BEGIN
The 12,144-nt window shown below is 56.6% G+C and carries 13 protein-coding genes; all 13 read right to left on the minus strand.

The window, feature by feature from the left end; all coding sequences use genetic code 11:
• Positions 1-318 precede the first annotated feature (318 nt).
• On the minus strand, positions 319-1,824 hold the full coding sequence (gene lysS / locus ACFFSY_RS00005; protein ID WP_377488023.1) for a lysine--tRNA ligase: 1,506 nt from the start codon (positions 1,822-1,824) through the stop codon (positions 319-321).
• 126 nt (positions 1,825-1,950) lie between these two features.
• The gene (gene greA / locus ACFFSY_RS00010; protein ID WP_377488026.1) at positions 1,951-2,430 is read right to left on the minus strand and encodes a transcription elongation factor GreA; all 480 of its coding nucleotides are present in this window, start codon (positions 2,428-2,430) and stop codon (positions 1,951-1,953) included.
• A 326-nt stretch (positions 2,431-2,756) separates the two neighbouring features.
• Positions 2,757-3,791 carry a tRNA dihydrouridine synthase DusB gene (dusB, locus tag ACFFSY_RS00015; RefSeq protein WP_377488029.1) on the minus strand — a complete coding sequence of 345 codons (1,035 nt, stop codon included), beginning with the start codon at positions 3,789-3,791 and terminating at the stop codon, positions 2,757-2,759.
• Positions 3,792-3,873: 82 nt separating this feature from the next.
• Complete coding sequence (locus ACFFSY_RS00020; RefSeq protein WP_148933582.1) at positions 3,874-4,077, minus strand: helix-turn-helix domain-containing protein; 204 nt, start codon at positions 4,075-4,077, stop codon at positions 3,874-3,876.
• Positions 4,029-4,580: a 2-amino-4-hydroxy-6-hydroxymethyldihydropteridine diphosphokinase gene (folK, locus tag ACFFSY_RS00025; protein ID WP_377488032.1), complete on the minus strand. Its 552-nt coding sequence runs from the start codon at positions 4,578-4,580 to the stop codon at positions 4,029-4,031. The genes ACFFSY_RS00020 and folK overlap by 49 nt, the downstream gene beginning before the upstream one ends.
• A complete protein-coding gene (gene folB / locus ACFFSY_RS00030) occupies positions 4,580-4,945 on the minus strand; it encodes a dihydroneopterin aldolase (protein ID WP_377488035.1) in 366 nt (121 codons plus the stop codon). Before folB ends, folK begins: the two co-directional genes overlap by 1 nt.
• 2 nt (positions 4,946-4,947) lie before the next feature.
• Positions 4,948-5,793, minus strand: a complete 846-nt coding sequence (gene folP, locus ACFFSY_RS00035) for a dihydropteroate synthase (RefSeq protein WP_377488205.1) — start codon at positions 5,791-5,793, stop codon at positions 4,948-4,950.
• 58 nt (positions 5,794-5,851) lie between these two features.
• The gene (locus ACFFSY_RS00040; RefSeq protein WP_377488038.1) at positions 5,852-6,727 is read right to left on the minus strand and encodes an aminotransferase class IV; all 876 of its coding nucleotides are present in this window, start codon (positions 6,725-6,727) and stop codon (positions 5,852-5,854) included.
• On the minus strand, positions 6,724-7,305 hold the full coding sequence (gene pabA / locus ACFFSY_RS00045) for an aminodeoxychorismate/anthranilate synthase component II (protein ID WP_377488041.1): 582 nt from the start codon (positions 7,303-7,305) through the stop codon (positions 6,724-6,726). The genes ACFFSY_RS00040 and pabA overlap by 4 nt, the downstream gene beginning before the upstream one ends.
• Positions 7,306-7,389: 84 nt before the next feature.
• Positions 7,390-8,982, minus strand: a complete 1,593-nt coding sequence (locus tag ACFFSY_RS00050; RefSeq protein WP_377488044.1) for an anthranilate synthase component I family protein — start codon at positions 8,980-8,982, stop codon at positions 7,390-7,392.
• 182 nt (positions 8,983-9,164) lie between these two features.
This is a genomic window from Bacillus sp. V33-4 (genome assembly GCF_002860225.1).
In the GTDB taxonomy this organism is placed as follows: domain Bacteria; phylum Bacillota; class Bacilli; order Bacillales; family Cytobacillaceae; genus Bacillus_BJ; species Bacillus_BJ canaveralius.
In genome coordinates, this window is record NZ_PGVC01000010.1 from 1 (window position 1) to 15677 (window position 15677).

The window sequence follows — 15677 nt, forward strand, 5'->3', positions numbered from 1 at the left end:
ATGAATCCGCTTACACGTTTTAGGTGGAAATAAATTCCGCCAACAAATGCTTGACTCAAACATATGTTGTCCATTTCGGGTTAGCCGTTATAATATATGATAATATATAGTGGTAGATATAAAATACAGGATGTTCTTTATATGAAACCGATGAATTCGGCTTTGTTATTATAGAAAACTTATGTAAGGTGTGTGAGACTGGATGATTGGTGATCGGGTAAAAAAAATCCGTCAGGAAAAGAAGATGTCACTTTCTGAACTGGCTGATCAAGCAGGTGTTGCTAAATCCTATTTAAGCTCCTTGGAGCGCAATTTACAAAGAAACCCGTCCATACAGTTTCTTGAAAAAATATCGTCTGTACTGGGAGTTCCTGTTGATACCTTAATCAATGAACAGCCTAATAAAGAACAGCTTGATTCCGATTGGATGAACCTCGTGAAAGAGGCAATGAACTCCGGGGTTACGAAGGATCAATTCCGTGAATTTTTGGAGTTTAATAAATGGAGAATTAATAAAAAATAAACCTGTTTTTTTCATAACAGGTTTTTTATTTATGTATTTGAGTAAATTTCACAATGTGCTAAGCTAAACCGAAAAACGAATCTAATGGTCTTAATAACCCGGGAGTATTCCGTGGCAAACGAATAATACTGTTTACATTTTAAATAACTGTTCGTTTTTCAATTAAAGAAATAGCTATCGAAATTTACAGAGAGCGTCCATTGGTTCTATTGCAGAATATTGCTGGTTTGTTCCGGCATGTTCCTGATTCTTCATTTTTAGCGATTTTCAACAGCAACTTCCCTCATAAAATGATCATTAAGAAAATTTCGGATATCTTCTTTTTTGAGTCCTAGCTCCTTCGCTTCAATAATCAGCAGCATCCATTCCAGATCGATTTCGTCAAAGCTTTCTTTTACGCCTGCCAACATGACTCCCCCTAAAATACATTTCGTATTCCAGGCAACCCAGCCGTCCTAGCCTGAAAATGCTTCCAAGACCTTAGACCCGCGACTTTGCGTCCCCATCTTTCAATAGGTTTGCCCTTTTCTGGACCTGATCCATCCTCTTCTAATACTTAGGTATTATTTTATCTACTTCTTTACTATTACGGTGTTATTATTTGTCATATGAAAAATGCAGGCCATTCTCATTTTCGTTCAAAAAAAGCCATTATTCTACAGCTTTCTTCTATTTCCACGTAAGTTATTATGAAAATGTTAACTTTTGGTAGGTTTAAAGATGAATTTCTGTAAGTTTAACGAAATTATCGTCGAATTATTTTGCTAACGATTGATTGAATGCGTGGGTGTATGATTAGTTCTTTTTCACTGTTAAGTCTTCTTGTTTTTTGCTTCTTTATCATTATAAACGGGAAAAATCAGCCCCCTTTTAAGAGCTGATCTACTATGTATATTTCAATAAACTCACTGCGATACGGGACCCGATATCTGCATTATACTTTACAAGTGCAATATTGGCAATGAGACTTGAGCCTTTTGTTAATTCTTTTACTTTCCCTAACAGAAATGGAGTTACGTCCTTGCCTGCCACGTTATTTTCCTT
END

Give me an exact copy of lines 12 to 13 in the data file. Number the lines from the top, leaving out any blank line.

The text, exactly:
• A complete protein-coding gene (gene folB / locus ACFFSY_RS00030) occupies positions 4,580-4,945 on the minus strand; it encodes a dihydroneopterin aldolase (protein ID WP_377488035.1) in 366 nt (121 codons plus the stop codon). Before folB ends, folK begins: the two co-directional genes overlap by 1 nt.
• 2 nt (positions 4,946-4,947) lie before the next feature.